DRAGON AGE: INQUISITION

PrintE-mail Written by Callum Shephard

GAME REVIEW: DRAGON AGE: INQUISITION / DEVELOPER: BIOWARE / PUBLISHER: ELECTRONIC ARTS / PLATFORM: PC, PLAYSTATION 3, PLAYSTATION 4, XBOX 360, XBOX ONE / RELEASE DATE: OUT NOW

Capping off the events of the Dragon Age trilogy, Inquisition is a melting pot of new ideas, old plotlines, and long-demanded gameplay additions. Along with now offering players the option to finally control a qunari protagonist, the game ditches much of what led to Dragon Age II’s downfall. There’s once again real choice to be found in your decisions, no tediously recycled locations, and it unveils the land of Orlais for the first time.

After a mysterious Rift into the Fade destroys what little hope there was for a truce in the ongoing Mage-Templar war, Thedas is now facing a massive demonic invasion. Barely holding the line, their hope soon lies in a sole survivor at the epicentre of the event. Leading the newly founded Inquisition, the player is tasked with closing the Rift and halting a newfound threat.

As the series once again features the player taking control of a full organisation, Inquisition blends its more traditional questing with decision making and politics. More akin to Awakening than Origins, control over the Inquisition means building up its forces, forging alliances and deciding upon the fate of nobles. Each has serious impact, from reducing forces to potentially creating new enemies, and it provides the real meat of the experience here.  There’s rarely ever an easy answer to many decisions and this is before getting to the dangling plot threads. The fate of Morrigan’s child rears its head, Hawke puts in an appearance, and the Grey Wardens are once again core to the story.

The world of Thedas itself is beautiful, emphasising a scale which prior titles lacked, and real wealth of random encounters. There is a true sense of potentially running into anything, from illicit lovers’ meetings to ancient curses. Unfortunately this is a double-edged sword, as while the world feels truly massive, many quest elements and ideas are too MMOish by far, repeating the mistakes of Kingdoms of Amalur. It’s beautiful to look at but the experience can sometimes lack real depth.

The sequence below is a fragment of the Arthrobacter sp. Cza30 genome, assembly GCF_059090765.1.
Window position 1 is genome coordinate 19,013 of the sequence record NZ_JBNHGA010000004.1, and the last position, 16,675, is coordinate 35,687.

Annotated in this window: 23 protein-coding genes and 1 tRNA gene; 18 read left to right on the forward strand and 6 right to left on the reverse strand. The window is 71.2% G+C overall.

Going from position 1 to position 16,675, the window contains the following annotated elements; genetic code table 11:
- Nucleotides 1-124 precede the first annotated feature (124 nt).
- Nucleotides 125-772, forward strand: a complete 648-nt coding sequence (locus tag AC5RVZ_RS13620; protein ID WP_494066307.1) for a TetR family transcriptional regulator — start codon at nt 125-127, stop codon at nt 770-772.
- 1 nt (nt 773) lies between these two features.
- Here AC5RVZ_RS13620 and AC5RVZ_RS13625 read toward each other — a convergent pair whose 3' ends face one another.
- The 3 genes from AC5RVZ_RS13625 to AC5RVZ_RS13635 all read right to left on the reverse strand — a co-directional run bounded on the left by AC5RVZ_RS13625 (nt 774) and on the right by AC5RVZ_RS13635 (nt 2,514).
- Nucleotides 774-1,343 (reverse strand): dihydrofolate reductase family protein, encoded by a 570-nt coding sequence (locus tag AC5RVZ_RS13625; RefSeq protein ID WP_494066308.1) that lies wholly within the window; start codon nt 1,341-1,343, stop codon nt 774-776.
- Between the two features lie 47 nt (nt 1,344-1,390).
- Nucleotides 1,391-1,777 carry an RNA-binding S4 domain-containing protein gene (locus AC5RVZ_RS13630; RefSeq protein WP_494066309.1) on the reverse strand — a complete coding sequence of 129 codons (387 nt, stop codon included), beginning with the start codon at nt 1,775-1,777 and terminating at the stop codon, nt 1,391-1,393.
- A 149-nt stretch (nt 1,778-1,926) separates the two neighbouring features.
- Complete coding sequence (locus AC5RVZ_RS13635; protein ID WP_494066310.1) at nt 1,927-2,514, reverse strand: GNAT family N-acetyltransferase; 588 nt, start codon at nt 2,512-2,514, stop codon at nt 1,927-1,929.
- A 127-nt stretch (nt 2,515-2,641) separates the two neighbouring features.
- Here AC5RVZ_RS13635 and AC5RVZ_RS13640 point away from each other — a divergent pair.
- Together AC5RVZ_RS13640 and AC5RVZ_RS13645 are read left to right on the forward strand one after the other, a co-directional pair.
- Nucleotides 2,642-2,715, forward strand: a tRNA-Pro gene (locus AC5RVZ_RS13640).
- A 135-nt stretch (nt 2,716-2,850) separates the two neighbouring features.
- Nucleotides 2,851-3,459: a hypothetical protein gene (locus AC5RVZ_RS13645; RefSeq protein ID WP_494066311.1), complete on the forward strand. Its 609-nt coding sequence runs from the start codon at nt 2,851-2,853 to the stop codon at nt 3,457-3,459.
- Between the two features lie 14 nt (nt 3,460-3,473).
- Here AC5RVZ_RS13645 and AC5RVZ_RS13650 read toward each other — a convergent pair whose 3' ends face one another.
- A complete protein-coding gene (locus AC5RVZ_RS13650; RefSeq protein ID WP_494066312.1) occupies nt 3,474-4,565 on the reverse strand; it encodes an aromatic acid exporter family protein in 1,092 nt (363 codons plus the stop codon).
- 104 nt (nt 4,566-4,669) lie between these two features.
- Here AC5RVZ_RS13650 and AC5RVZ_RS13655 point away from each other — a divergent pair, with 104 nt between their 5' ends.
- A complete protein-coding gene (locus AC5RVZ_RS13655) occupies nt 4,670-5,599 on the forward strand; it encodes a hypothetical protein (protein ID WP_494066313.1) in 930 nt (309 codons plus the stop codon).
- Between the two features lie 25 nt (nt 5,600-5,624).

Things aren’t helped on PC by a severely problematic combat interface. Obviously made with consoles in mind, and the port is a complete disaster in this regard; obtuse, clunky and extremely difficult to navigate. Beyond that, the mechanics themselves emulate the ideas of II far more the Origins, offering more of an action RPG experience than a traditionally tactical one. This would be fine in of itself were it not for the disastrously bad path finding when it comes to your companions.

Is it as good as Origins? No, but that was a hard act to follow, and Inquisition still offers plenty to jaded fans disappointed with II’s lacklustre ideas.
 

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Find your local STARBURST stockist HERE, or buy direct from us HERE. For our digital edition (available to read on your iOS, Android, Amazon, Windows 8, Samsung and/or Huawei device - all for just £1.99), visit MAGZTER DIGITAL NEWSSTAND.

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